VMware enhanced for 64-bit CPUs
VMware GSX Server 3.1 includes experimental support for AMD Opterons, although not for guest operating systemsFollow @pvenezia
Historically, VMware has been the top choice for x86 server virtualization. VMware provides an abstraction layer on top of a host OS, permitting multiple virtual server installations (called “guests”) on a single host system. The VMware GSX Server product is a robust server solution, providing multi-user remote console access, health and resource monitoring, and access to more RAM than the Workstation product.
GSX Server 3.1 adds support for Microsoft Longhorn Beta and Solaris x86 Versions 9 and 10. More importantly, it’s VMware’s first release to include nascent 64-bit support, giving it a leg up on its new competition: Microsoft’s recently acquired Virtual PC.
Installing guest operating systems under the new version was as straightforward as ever. The multi-user console support is great and the management tools have come a long way, although the Web-based management interface seemed to have some library linking issues under 64-bit Red Hat Linux. This release also includes VirtualCenter 1.1, a Windows-based application for managing virtual machines across multiple host OS platforms.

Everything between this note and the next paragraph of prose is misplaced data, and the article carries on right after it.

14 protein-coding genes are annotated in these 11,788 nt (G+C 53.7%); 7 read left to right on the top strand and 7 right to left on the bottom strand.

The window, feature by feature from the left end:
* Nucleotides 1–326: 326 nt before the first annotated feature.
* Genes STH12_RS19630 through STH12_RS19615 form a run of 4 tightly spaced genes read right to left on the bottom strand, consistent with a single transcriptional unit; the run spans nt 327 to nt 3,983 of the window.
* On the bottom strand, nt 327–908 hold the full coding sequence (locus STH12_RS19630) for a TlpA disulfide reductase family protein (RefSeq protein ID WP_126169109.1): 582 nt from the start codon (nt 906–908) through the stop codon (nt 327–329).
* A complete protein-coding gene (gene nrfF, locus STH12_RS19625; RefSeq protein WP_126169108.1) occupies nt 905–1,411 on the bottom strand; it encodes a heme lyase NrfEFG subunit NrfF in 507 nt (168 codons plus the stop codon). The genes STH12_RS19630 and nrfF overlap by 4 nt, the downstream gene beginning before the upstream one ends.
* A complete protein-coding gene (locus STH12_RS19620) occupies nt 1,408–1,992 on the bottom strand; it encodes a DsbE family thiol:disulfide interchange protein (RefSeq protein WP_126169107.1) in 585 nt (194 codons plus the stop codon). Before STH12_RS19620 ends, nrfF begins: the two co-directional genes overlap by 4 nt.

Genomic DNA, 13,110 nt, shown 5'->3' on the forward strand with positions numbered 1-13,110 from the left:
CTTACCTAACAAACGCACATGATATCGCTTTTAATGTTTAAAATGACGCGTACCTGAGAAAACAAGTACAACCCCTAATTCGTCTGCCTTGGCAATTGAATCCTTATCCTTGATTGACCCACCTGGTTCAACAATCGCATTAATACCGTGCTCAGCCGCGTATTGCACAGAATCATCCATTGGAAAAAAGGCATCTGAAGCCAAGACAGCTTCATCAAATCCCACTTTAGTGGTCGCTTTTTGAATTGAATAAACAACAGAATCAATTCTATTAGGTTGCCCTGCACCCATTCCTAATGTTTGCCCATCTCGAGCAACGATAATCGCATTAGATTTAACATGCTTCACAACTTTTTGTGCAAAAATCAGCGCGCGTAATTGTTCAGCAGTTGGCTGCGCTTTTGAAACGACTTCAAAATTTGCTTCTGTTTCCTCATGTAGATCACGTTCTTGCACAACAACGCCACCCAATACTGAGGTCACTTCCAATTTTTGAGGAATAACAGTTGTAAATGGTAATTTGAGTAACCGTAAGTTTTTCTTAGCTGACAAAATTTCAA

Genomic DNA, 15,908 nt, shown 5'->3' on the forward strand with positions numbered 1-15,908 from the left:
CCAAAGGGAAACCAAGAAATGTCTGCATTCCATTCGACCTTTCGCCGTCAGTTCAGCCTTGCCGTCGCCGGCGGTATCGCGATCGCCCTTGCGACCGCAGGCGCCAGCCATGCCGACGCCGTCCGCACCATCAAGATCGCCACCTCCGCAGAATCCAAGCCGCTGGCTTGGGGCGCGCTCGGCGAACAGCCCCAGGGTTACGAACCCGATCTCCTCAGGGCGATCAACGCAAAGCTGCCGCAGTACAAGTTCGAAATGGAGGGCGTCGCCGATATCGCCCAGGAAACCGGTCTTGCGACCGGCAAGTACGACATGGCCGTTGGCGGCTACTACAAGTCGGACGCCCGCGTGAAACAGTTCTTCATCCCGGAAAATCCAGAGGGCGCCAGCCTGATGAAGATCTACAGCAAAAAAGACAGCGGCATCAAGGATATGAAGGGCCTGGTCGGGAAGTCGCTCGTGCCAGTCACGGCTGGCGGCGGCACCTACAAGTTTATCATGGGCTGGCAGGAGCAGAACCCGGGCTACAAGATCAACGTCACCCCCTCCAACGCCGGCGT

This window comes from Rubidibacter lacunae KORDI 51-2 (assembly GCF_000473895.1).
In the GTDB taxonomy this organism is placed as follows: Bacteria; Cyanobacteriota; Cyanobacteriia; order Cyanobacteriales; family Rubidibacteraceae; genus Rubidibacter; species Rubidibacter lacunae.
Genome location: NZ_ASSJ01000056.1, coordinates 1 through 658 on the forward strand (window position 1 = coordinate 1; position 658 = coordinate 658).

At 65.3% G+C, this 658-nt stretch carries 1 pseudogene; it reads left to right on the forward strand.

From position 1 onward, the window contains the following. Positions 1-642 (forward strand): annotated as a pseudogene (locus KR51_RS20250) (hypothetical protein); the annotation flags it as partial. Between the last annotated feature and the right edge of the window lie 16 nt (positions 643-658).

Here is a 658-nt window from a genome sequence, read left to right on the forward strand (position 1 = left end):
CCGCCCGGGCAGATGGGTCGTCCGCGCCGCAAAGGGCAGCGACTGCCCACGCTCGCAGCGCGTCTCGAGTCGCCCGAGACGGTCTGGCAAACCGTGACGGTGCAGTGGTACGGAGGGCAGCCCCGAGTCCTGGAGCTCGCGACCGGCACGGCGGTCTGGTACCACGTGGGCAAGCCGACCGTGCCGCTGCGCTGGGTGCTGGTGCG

Overall, the software installed and ran beautifully on a four-CPU 2.2Ghz Opteron 848 server loaded with the 64-bit version of Red Hat Advanced Server 3.0. Guest operating systems can only use a single processor under GSX Server, however, and you’ll want to disable Hyper-Threading because guests can only make use of a single thread on Hyper-Threading CPUs. What’s more, although the new version can support multiple 32-bit guest operating systems, we’ll have to wait to run 64-bit code as a guest OS.
To be fair, VMware’s official statement is that 64-bit support for GSX Server 3.1 is experimental. As such, although the product is stable enough for production applications, it’s probably best suited for development and QA purposes.
— Paul Venezia